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Hi There,

My ten week old pup likes to go on the leash but not too far. He is great on the way away from the house or car for a block or two but then he wants to go back. I read not to push them to far from their instinct to stay close to home so that is fine. The problem is on the way back he high tails it as fast as he can because he is anxious to get back to safety. This means he pulls on the leash all the way home. How do I prevent this from becoming a bad pulling habit. The leash is nice and loose and relaxed on the way out.

Thanks for your advice,
 

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buntingjen

I think you're trying to get a little too far ahead.
At 10 weeks old if you're making it a block or two, that's pretty good. But you may end up pushing him too much, too early, which can make him flat/stale later on.

As for the pulling, you definitely want to get on top of that as soon as possible, but at 10 weeks old he's not ready yet for you to "be on top of it".
One thing you may want to consider is to go a 1/2 block in each direction, and bring him past the house/apartment. When he starts to pull for the door, gently pick him up and give him lots attentin and carry him away from the door, and then start him off again.
Your success will be measured in one or two steps, or successful attempts. Take them when you get them, and give him lots of praise for each step, literally, he does correctly.
You are quite a few months away from any sort of physical disciplinary correction. But with a lot of gentle persuasion and short duration sessions that don't overwhelm him you can establish the behavior early on, which will make it a lot easier to correct and fine tune in 6-8 months.

The foundation you're laying now is for the work you want to begin doing in 6 months, and finishing up in 18 months. That really is how far ahead I look when training. My philosophy is that I'm training today, for a point 6 months in the future.
Make yourself the "most fun" portion of his life right now.
 

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Thank you. I was wondering if it was too soon for a big walk. He is such a big dog (18 lbs already) that it seems physically he needs the exercise. Also, I want to tire him out so that he's not into everything at home. Any suggestions for puppy games? He loves the stuffed toy on the end of the stick chase.

Thank you!!!!
 

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Wow! 18 Lbs! Empty water bottles! Hide and seek with hot dog pieces. Fetch in a hallway. Heel training - let him follow your left hand, down by your keen with some treats (cheese pieces) in your hand. Play leave it -> open hand with treat in front of him while he is sitting. If he goes for the treat before you say the magic word (mine is OK), the hand will close and no treat. So open the hand again (after he sits) and say "leave it", "Leaaave it"...when he hesitates say "OK" let him eat the treat and reward him! ;D Once he understands "leave it" you can use that for when he starts his nipping phase. This way your pant will not get ripped up :)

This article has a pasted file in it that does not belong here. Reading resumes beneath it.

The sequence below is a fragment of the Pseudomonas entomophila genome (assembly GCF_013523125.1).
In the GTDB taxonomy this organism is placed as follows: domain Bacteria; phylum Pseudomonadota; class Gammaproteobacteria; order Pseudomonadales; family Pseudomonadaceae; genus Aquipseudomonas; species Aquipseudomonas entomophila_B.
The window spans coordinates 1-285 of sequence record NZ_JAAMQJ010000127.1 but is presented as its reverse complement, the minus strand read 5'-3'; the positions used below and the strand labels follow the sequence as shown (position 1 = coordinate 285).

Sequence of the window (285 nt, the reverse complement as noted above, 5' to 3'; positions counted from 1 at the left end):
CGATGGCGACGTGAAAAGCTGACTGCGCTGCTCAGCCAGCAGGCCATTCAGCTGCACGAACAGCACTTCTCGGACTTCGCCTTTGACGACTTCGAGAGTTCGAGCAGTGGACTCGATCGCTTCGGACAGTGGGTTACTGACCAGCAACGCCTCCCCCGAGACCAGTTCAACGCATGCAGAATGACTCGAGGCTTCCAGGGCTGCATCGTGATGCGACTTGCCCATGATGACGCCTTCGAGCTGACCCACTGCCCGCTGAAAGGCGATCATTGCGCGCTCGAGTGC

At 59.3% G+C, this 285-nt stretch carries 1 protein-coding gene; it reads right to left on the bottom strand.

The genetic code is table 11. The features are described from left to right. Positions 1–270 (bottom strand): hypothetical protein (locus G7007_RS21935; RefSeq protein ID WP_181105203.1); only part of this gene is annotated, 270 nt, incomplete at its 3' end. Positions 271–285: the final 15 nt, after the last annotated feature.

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As Linescreamer stated, anything and everything, to get their mind engaged and working.
"You/We" cannot physically tire out a Vizsla. They will do it themselves, but we humans are woefully inferior physically to stand much of a chance at it once they get more than a few months old.

The stuffed toy on a string game is good, but I'll warn you that it will end very soon here. Vizslas are terrific problem solvers, and he will quickly realize that he needs to stop the other end of the string, the stick, to get the toy.
When doing the "wing on a string" with mine. They have all stopped going for the wing, and went for the tip of the stick, to stop the wing, eventually.
 

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Indeed, we tried the stick thing as well, worked very well for 30 minutes.
I would not try to educate any dog before 14 weeks. It is futile and just frustrates them especially if they see you withholding food.

The best game we played was placing small pieces of food in front of him, to his side, behind a small object in front of him.
Oh, and teaching them bite inhibition to later develop a soft mouth is also very helpful at this stage.

But after 14 weeks things were different. Sam's attention span doubled and started to cooperate.
 
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